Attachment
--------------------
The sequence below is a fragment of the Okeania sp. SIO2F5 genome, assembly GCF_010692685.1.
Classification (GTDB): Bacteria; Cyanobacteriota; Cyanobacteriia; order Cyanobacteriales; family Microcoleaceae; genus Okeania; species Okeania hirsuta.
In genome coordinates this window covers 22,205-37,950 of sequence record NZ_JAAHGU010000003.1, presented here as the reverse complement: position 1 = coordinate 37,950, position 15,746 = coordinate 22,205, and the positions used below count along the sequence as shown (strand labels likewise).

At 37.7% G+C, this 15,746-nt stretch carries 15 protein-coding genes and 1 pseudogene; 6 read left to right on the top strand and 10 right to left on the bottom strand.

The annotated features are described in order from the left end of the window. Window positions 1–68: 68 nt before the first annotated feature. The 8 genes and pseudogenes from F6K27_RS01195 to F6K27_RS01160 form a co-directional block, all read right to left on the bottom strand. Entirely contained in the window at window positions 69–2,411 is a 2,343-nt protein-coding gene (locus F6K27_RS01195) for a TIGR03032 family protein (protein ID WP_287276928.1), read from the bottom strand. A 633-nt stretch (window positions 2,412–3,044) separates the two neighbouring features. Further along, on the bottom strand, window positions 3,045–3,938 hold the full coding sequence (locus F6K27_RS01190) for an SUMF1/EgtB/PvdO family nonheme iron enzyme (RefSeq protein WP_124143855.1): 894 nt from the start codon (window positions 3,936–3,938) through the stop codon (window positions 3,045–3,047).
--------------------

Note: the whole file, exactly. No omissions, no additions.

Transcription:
The sequence below is a fragment of the Okeania sp. SIO2F5 genome, assembly GCF_010692685.1.
Classification (GTDB): Bacteria; Cyanobacteriota; Cyanobacteriia; order Cyanobacteriales; family Microcoleaceae; genus Okeania; species Okeania hirsuta.
In genome coordinates this window covers 22,205-37,950 of sequence record NZ_JAAHGU010000003.1, presented here as the reverse complement: position 1 = coordinate 37,950, position 15,746 = coordinate 22,205, and the positions used below count along the sequence as shown (strand labels likewise).

At 37.7% G+C, this 15,746-nt stretch carries 15 protein-coding genes and 1 pseudogene; 6 read left to right on the top strand and 10 right to left on the bottom strand.

The annotated features are described in order from the left end of the window. Window positions 1–68: 68 nt before the first annotated feature. The 8 genes and pseudogenes from F6K27_RS01195 to F6K27_RS01160 form a co-directional block, all read right to left on the bottom strand. Entirely contained in the window at window positions 69–2,411 is a 2,343-nt protein-coding gene (locus F6K27_RS01195) for a TIGR03032 family protein (protein ID WP_287276928.1), read from the bottom strand. A 633-nt stretch (window positions 2,412–3,044) separates the two neighbouring features. Further along, on the bottom strand, window positions 3,045–3,938 hold the full coding sequence (locus F6K27_RS01190) for an SUMF1/EgtB/PvdO family nonheme iron enzyme (RefSeq protein WP_124143855.1): 894 nt from the start codon (window positions 3,936–3,938) through the stop codon (window positions 3,045–3,047).